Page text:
Where the heck did they come from?
Fidget spinners, those fiddly little toys with a disc at the center, have become an unstoppable craze. Kids can’t stop spinning them at home or in class, and even many adults admit to being obsessed. The colorful, controversial whirligigs are a source of debate among teachers, mental health professionals, and even the internet’s dank meme heads.
How did we arrive in this confusing, fidgety new world, and what does the future hold for the latest kids’ craze? Grab your spinners, because we’re about to answer all your questions.
So, what are fidget spinners, exactly?
It’s a toy with three arms that rotate around a central disk. It uses the same type of ball bearings you’d find in a skateboard wheel to extend its spin. These little things can keep going for minutes with one big push. You just have to hold the thing in the center and spin one of the blades. They also come in a huge range of colors, which makes them semi-collectible. Many kids have more than one.
Where did fidget spinners come from?
It’s not entirely clear.
One popular origin story, which started on Wikipedia and was later published by the New York Times and others, claims that a 62-year-old chemical engineer named Catherine Ettinger is the inventor of the fidget spinner. She’s not. Bloomberg reviewed her 1997 patent for a “spinning toy”—which lapsed in 2005—and found it’s completely different from the spinners that became ubiquitous this year.
An alternate theory attributes the toy to Seattle IT guy Scott McCoskery, who three years ago created and patented a toy he called the Torqbar. Although it only has two arms, not three, it’s clearly a progenitor of the popular tri-spinners.
The concept for the toy may also have emerged from a wildly popular 2016 Kickstarter project, the Fidget Cube, which included six different fidgety components, including buttons, switches and a spinning component.
What are the big brands of fidget spinners?
The weird thing is that there aren’t any. The concept is simple enough that a number of companies you’ve never heard of all started making them at once. Some are even using 3D printers.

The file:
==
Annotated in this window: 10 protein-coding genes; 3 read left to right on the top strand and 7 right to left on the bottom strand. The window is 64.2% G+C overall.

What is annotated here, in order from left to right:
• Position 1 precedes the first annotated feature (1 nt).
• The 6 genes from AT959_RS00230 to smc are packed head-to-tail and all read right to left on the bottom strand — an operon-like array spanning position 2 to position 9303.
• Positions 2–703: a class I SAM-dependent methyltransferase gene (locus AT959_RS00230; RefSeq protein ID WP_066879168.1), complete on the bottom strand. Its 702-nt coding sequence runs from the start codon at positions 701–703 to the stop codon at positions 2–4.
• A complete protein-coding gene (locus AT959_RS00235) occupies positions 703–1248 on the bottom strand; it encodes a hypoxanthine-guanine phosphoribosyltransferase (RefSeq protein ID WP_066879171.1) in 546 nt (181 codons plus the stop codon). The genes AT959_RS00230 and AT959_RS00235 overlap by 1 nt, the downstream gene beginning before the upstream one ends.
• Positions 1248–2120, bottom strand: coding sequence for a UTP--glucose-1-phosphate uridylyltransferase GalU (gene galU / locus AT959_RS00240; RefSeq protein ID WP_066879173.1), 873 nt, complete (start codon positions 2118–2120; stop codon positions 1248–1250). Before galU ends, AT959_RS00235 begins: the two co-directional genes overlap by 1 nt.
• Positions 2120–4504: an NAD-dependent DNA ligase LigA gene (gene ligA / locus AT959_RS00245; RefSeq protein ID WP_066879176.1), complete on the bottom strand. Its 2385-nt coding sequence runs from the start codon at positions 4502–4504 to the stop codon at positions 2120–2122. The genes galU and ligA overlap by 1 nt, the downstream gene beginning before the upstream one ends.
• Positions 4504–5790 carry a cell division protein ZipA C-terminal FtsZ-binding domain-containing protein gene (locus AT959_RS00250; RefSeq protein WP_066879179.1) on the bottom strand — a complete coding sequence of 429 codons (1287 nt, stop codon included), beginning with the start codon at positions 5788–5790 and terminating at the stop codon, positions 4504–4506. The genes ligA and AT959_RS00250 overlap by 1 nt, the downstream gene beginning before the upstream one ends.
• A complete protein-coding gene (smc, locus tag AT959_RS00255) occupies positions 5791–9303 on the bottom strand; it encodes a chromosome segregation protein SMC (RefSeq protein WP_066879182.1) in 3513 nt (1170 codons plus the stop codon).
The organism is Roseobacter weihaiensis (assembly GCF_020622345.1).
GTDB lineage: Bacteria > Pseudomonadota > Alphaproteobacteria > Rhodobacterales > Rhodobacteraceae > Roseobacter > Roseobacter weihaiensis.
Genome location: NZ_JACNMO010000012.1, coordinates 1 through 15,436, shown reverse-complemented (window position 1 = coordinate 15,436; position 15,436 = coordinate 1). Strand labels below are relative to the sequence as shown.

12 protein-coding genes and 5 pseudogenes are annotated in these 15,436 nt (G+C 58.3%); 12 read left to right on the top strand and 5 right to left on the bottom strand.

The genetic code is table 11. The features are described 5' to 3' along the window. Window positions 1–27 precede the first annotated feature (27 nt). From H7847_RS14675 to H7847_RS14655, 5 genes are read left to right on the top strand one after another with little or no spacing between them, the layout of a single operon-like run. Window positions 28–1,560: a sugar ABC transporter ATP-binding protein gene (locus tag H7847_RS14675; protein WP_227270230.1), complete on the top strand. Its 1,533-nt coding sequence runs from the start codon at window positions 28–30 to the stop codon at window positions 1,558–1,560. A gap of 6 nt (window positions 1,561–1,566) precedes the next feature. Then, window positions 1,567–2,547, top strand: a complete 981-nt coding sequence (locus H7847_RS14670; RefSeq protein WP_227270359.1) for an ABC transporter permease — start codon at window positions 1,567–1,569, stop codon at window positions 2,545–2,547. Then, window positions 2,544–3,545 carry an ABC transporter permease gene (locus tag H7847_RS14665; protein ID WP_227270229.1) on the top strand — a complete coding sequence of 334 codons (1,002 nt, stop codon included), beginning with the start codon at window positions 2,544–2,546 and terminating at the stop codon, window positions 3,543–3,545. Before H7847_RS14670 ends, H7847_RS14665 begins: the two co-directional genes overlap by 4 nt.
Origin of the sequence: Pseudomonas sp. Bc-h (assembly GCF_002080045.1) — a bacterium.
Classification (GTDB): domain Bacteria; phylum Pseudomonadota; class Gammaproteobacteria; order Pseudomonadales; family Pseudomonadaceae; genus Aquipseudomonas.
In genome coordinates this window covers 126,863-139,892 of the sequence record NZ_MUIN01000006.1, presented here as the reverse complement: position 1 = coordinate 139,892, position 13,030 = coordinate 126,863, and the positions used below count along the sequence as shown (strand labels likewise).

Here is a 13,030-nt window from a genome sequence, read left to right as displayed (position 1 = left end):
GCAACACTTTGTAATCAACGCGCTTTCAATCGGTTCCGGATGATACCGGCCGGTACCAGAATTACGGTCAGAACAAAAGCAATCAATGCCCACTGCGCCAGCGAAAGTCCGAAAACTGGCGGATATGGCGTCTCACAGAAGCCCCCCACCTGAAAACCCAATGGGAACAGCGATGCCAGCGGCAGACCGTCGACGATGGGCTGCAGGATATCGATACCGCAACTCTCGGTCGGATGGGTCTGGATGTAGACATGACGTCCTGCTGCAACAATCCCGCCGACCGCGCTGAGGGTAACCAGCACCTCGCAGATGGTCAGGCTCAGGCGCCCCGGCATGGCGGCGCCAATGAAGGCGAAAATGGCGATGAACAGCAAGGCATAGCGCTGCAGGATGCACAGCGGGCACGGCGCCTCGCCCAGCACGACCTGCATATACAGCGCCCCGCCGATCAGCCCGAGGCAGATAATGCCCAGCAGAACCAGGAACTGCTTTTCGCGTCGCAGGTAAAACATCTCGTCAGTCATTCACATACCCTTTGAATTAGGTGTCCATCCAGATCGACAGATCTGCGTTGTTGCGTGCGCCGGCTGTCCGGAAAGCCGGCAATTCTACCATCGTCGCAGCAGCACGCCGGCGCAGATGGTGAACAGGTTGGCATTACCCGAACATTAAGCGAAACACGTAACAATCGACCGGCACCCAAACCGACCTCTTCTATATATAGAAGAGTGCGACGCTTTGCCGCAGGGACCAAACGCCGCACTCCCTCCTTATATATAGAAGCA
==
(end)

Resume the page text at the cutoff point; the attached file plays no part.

“[The spinner] may be showing us a new way to create a product, a meme-ification of manufacturing if you will, because just like an Internet meme spreads and morphs at a breakneck pace, so can manufacturing now,” NPR’s Kenny Malone posited on a recent episode of Planet Money.
The brands range from the high-end Torqbar, which goes for around $125, down to the $1 spinners you might see in YouTube reviews.
The spinners for sale on the Toys R Us website are by Watch-Us, a mid-sized toy car company based in Fairfield, Ohio that seems to have geared up for the spinner craze. They go for around $6.
The best-selling models on Amazon, where fidget spinners currently make up the entire top 20 of the “Toys and Games” category, come from by “D-Joy” and “Balai” and are shipped from China. They only cost 4 or 5 bucks.
The whole top 20? How popular are these things?
Well, the craze hit so hard and so suddenly that Toys R Us had to charter extra planes just to keep up with the demand. News stories have compared the spinner fad to Pokémon and Tickle-Me-Elmo, but with less time for retailers to prepare.
Do fidget spinners really help with stress and ADHD?
Probably not, according to experts.
Many fidget spinner peddlers make claims about reducing stress—”Perfect for ADD, ADHD, Anxiety and Autism”—but Mark Rapport at the Children’s Learning Clinic at the University of Central Florida told Time that they’re probably not helping.
Fidgeting is about movement, but kids aren’t getting that from the slick, low-effort spinners. “The spinner does the movement for them,” Rapport told Time.